L Schuler AG v Wickman Machine Tool Sales Ltd – Case Summary

L Schuler AG v Wickman Machine Tool Sales Ltd

House of Lords

Citations: [1974] AC 235; [1973] 2 WLR 683; [1973] 2 All ER 39; (1973) 117 SJ 340; [1973] 2 Lloyd’s Rep 53; [1973] CLY 396.


The appellants granted the respondents sole selling rights for their panel presses. The agreement was to last 4.5 years. Clause 7(b) of the contract stated that it was a ‘condition’ that the respondents visit six particular motor manufacturers weekly to solicit orders. This was the only clause which was described as a ‘condition’. Clause 11(a)(i) permitted either party to end the agreement if the other committed a ‘material breach‘ of their obligations and did not remedy it within 60 days.

The respondents failed to fulfil the requirements of clause 7(b). The parties submitted to arbitration. The arbitrator found that the respondents had committed ‘material breaches’. However, they also found that the appellants had waived their right to terminate under clause 11(a)(i).

The respondent later committed further breaches of clause 7(b) which the appellants did not waive. Further arbitration held that these breaches were immaterial, and so did not allow the use of clause 11(a)(i). Despite this, the appellants terminated the contract. They claimed that they had the right to terminate the contract without relying on clause 11(a)(i). This was because the respondents had breached a ‘condition’ of the contract (clause 7(b)).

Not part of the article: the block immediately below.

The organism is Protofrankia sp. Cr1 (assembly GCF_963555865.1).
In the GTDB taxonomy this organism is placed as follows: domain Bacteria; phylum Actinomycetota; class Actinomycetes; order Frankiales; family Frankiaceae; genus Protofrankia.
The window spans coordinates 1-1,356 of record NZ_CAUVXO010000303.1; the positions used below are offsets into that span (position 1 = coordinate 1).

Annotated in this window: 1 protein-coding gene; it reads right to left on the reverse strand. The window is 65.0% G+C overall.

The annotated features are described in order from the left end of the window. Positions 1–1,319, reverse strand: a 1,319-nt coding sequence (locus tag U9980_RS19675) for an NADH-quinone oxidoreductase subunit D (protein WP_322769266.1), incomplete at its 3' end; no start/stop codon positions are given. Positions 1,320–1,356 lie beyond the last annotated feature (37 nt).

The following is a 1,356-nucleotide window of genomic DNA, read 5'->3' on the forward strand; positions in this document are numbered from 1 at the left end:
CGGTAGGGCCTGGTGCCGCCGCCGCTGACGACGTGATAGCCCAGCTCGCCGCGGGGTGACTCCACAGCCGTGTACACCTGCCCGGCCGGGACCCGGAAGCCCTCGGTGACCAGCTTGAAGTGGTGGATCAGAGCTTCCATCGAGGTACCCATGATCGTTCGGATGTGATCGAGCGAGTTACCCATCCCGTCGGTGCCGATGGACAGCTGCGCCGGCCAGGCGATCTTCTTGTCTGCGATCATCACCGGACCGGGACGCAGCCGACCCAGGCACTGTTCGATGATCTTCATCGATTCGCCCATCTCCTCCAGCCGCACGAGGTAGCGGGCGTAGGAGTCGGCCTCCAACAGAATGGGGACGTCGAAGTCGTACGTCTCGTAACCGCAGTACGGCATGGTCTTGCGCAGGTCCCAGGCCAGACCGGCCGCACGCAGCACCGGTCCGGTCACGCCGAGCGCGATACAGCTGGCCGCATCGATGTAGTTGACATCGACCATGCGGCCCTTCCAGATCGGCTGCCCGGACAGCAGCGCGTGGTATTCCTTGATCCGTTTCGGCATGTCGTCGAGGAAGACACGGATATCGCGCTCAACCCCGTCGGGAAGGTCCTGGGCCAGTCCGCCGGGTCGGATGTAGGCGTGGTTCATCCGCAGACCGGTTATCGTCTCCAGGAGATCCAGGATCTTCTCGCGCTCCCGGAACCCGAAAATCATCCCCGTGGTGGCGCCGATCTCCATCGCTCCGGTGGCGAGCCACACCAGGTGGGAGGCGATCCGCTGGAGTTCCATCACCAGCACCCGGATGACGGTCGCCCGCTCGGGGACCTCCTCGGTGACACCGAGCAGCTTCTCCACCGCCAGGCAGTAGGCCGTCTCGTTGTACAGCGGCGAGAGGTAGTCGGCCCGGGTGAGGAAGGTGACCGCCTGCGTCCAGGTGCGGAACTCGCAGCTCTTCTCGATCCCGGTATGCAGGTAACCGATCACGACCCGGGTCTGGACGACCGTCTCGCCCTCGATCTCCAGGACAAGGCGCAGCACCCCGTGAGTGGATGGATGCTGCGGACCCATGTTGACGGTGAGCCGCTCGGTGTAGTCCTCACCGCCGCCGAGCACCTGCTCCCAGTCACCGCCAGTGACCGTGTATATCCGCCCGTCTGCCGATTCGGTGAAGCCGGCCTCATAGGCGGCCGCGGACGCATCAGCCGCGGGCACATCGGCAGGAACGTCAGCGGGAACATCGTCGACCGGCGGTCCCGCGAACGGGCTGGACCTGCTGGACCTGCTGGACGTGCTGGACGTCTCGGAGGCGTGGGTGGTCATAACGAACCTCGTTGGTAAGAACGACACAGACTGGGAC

The respondents sued for wrongful repudiation of the contract. They argued that despite it being described as a ‘condition’, the appellants could not terminate the contract for minor breaches of clause 7(b).

  1. Was clause 7(b) a ‘condition’ in the legal sense of the term?

The House of Lords held in favour of the respondents. The use of the word ‘condition’ in clause 7(b) was ambiguous. However, when the clause was construed in light of the contract as a whole, it was clear that the parties did not intend it to mean ‘condition’ in the legal sense. In other words, the parties did not intend for the appellants to have the right to terminate the contract for any breach of clause 7(b), no matter how trivial.

This meant that clause 7(b), like every other clause in the contract, was subject to clause 11(a)(i). The appellants were not entitled to rely on clause 11(a)(i) to terminate the contract, as there had been no further ‘material’ breaches. They had therefore wrongfully repudiated the contract.

This Case is Authority For…

A clause is to be construed in light of the contract as a whole. Just because the parties have labelled a clause a ‘condition’ does not mean that they intended any breach of that clause to enable termination of the contract. The courts should be careful, as sometimes parties use the word ‘condition’ as synonymous with ‘clause’ or ‘term’.


Lord Reid thought that if a possible interpretation of a clause leads to a very unreasonable result, this is strong evidence that the parties did not intend the clause to have that meaning. If the parties intend to agree to a clause with a very unreasonable effect, they will normally use very clear wording.

In this case, the contract anticipated the respondents making around 1400 visits to manufacturers. It would be very unreasonable if missing a single one could result in the contract’s termination.

The Lords noted that normally the parties’ subsequent conduct is not admissible as evidence as to the meaning of a contract.